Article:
Long before the 3D printing craze caught fire, a humble 3D printing website was born: Thingiverse. What started in 2008 as a community hub for free 3D printable files has now exploded into a massive library of over two million things ready to download and print. Thingiverse is quickly becoming the YouTube of 3D printable objects, with users ranging from garage-based hardware hackers, to teachers, designers, engineers, and even companies.
Like any other social network or hub for user-generated content, big brands are getting on board and connecting to new audiences. As a longtime Thingiverse user myself and a die hard 3D printing fan, I've seen the good and the bad of companies joining up and posting their 3D printable files. There are a few other platforms to share content on such as MyMiniFactory, pinshape, and Cults. Remember the race for companies to get on Twitter and Instagram and all the best practice tips about authenticity and engagement that came with it? Here some veteran tips for any brands, startups, and entrepreneurs joining the inevitable 3D movement.
1. Share, share, share.
On social media, you have to offer something -- Thingiverse is no different. Do you have a physical product? Share the design. If you can't safely share all of it, pick some components of the design that could benefit from modifications, add-ons, or attachments. The maker and 3D printing communities on Thingiverse love to test their skills and can bring their abundant creative energy to your brand -- the resulting fan art or even useful designs are small marketing tools that will continue to carry your name and theme.
2. Find your brand's inner nerd.
Every social network has unique tone and demographic: Twitter's format rewards wit, while Instagram requires good design aesthetic. But Thingiverse users are makers and 3D printing enthusiasts, which means they're early adopters of technology and more likely to have STEM skills than most other audiences. To put it briefly, Thingiverse leans nerdy,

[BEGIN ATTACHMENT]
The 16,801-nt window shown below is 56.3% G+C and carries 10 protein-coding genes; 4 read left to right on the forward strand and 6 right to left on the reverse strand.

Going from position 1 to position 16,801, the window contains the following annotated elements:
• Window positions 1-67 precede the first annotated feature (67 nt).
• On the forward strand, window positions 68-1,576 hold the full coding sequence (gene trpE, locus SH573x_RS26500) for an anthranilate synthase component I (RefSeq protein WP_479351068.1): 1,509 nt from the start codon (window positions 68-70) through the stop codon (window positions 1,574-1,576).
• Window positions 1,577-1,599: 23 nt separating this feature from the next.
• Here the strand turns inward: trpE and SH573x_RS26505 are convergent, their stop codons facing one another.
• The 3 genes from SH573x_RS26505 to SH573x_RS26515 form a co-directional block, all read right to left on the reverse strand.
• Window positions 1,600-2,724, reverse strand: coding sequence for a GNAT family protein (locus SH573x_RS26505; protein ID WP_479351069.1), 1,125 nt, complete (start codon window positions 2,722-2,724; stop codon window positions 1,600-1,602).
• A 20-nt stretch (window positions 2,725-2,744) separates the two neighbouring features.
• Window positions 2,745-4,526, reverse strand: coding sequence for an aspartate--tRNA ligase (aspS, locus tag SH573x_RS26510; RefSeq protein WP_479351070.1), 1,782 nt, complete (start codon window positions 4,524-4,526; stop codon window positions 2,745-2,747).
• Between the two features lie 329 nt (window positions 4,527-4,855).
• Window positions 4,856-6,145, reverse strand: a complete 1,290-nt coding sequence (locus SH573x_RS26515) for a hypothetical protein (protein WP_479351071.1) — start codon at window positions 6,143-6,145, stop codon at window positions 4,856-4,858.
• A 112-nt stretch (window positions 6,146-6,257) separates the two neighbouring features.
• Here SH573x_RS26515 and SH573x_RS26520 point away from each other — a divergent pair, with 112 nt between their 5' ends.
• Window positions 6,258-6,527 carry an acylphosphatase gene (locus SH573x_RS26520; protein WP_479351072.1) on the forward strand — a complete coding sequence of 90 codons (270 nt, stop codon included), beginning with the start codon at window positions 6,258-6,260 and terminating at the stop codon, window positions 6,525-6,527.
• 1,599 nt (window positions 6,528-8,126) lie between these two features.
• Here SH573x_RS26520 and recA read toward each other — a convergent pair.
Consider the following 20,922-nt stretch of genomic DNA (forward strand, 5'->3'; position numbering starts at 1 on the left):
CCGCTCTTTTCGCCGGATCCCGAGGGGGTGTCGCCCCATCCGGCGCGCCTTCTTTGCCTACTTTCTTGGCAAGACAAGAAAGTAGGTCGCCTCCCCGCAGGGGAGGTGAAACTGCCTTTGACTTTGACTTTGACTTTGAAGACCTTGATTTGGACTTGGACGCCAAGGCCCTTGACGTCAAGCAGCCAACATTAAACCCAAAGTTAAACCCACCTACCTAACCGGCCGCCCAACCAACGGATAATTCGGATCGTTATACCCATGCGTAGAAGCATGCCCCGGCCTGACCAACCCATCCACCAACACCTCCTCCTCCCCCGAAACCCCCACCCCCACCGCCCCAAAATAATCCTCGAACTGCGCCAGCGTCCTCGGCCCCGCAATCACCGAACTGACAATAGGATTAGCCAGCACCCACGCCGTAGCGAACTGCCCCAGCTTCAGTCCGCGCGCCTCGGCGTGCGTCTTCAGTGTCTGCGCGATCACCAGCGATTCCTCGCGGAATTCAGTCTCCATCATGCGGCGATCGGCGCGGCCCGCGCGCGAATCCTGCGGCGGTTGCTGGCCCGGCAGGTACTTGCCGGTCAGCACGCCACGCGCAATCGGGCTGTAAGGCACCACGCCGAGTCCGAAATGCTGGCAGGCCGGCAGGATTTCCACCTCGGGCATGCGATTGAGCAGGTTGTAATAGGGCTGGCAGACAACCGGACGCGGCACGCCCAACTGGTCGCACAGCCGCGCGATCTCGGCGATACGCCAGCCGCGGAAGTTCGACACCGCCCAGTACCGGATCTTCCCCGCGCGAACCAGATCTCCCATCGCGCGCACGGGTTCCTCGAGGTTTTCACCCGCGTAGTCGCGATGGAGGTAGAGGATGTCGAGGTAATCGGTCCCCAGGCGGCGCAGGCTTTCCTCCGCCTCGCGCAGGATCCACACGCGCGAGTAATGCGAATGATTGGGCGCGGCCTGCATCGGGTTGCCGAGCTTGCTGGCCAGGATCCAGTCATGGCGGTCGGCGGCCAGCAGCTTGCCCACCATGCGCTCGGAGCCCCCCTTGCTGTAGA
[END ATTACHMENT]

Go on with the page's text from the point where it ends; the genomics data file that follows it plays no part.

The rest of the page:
Any product or service in this space is a natural fit for the Thingiverse community. Take the NBC owned science fiction channel, Syfy, for example. Even though Syfy isn't trying to sell a physical product, by posting spaceships and characters from the network's shows, they're offering high quality brand artifacts and lore to a massive audience, and are getting serious engagement in return.
3. Let the makers make.
The maker community it going to create mods, hacks, re-boots, parodies, and everything else they can around your product if they find it interesting or useful. Let them! Keep in mind that if you issue widespread takedown notices to Thingiverse users, your defensiveness may trigger the internet's now famous "Streisand effect." By trying to restrict or hide something, you may encourage antagonistic users to post it back up faster than you can take it down.
This universe of 3D printable things is full Star Wars characters, cases and mods for Apple devices, even an accurate clone of a Subaru engine. A number of these designs may technically infringe on a company's intellectual property (I choose you, Pikachu), but not pose any actual threat to the success of the product or the business at large. Fan communities are famous for these sort of remixes, and in almost all cases they add to your brand's equity.